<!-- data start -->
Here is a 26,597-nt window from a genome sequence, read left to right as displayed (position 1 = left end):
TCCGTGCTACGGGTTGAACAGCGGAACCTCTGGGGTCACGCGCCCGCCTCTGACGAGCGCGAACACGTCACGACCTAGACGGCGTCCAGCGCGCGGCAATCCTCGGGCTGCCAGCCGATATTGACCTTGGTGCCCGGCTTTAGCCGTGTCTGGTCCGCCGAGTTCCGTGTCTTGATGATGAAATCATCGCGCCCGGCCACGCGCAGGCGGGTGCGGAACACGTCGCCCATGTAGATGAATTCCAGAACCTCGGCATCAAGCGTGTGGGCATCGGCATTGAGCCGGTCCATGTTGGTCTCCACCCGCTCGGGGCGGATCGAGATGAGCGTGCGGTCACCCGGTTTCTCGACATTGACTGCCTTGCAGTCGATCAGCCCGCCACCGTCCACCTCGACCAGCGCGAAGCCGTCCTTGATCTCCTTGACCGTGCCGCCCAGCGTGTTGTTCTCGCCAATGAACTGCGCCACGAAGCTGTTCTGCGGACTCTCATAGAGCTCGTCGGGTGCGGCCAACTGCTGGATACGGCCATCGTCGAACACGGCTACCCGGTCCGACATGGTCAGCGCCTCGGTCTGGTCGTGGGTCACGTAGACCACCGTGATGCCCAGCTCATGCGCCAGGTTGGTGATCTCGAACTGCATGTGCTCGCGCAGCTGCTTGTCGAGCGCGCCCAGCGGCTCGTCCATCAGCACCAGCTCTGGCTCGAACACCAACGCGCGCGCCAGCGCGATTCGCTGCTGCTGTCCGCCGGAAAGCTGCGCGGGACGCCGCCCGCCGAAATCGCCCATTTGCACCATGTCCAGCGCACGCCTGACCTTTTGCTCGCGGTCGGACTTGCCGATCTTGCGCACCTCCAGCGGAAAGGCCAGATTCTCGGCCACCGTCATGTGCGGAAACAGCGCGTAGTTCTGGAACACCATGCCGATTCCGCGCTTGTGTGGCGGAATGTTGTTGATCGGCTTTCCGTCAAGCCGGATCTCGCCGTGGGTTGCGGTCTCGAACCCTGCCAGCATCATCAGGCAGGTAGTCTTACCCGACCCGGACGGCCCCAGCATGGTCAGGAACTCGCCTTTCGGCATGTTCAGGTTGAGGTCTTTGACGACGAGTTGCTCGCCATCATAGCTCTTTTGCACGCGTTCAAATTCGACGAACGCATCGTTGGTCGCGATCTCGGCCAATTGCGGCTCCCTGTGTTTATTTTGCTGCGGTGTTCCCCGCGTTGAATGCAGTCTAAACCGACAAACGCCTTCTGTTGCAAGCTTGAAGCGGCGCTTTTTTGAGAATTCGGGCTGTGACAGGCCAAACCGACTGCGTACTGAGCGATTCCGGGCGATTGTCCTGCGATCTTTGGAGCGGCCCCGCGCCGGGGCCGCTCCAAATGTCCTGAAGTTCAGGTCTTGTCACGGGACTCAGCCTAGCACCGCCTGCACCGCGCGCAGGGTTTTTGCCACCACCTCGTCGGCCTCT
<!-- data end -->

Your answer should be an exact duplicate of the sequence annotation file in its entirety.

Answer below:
Here is a 26,597-nt window from a genome sequence, read left to right as displayed (position 1 = left end):
TCCGTGCTACGGGTTGAACAGCGGAACCTCTGGGGTCACGCGCCCGCCTCTGACGAGCGCGAACACGTCACGACCTAGACGGCGTCCAGCGCGCGGCAATCCTCGGGCTGCCAGCCGATATTGACCTTGGTGCCCGGCTTTAGCCGTGTCTGGTCCGCCGAGTTCCGTGTCTTGATGATGAAATCATCGCGCCCGGCCACGCGCAGGCGGGTGCGGAACACGTCGCCCATGTAGATGAATTCCAGAACCTCGGCATCAAGCGTGTGGGCATCGGCATTGAGCCGGTCCATGTTGGTCTCCACCCGCTCGGGGCGGATCGAGATGAGCGTGCGGTCACCCGGTTTCTCGACATTGACTGCCTTGCAGTCGATCAGCCCGCCACCGTCCACCTCGACCAGCGCGAAGCCGTCCTTGATCTCCTTGACCGTGCCGCCCAGCGTGTTGTTCTCGCCAATGAACTGCGCCACGAAGCTGTTCTGCGGACTCTCATAGAGCTCGTCGGGTGCGGCCAACTGCTGGATACGGCCATCGTCGAACACGGCTACCCGGTCCGACATGGTCAGCGCCTCGGTCTGGTCGTGGGTCACGTAGACCACCGTGATGCCCAGCTCATGCGCCAGGTTGGTGATCTCGAACTGCATGTGCTCGCGCAGCTGCTTGTCGAGCGCGCCCAGCGGCTCGTCCATCAGCACCAGCTCTGGCTCGAACACCAACGCGCGCGCCAGCGCGATTCGCTGCTGCTGTCCGCCGGAAAGCTGCGCGGGACGCCGCCCGCCGAAATCGCCCATTTGCACCATGTCCAGCGCACGCCTGACCTTTTGCTCGCGGTCGGACTTGCCGATCTTGCGCACCTCCAGCGGAAAGGCCAGATTCTCGGCCACCGTCATGTGCGGAAACAGCGCGTAGTTCTGGAACACCATGCCGATTCCGCGCTTGTGTGGCGGAATGTTGTTGATCGGCTTTCCGTCAAGCCGGATCTCGCCGTGGGTTGCGGTCTCGAACCCTGCCAGCATCATCAGGCAGGTAGTCTTACCCGACCCGGACGGCCCCAGCATGGTCAGGAACTCGCCTTTCGGCATGTTCAGGTTGAGGTCTTTGACGACGAGTTGCTCGCCATCATAGCTCTTTTGCACGCGTTCAAATTCGACGAACGCATCGTTGGTCGCGATCTCGGCCAATTGCGGCTCCCTGTGTTTATTTTGCTGCGGTGTTCCCCGCGTTGAATGCAGTCTAAACCGACAAACGCCTTCTGTTGCAAGCTTGAAGCGGCGCTTTTTTGAGAATTCGGGCTGTGACAGGCCAAACCGACTGCGTACTGAGCGATTCCGGGCGATTGTCCTGCGATCTTTGGAGCGGCCCCGCGCCGGGGCCGCTCCAAATGTCCTGAAGTTCAGGTCTTGTCACGGGACTCAGCCTAGCACCGCCTGCACCGCGCGCAGGGTTTTTGCCACCACCTCGTCGGCCTCT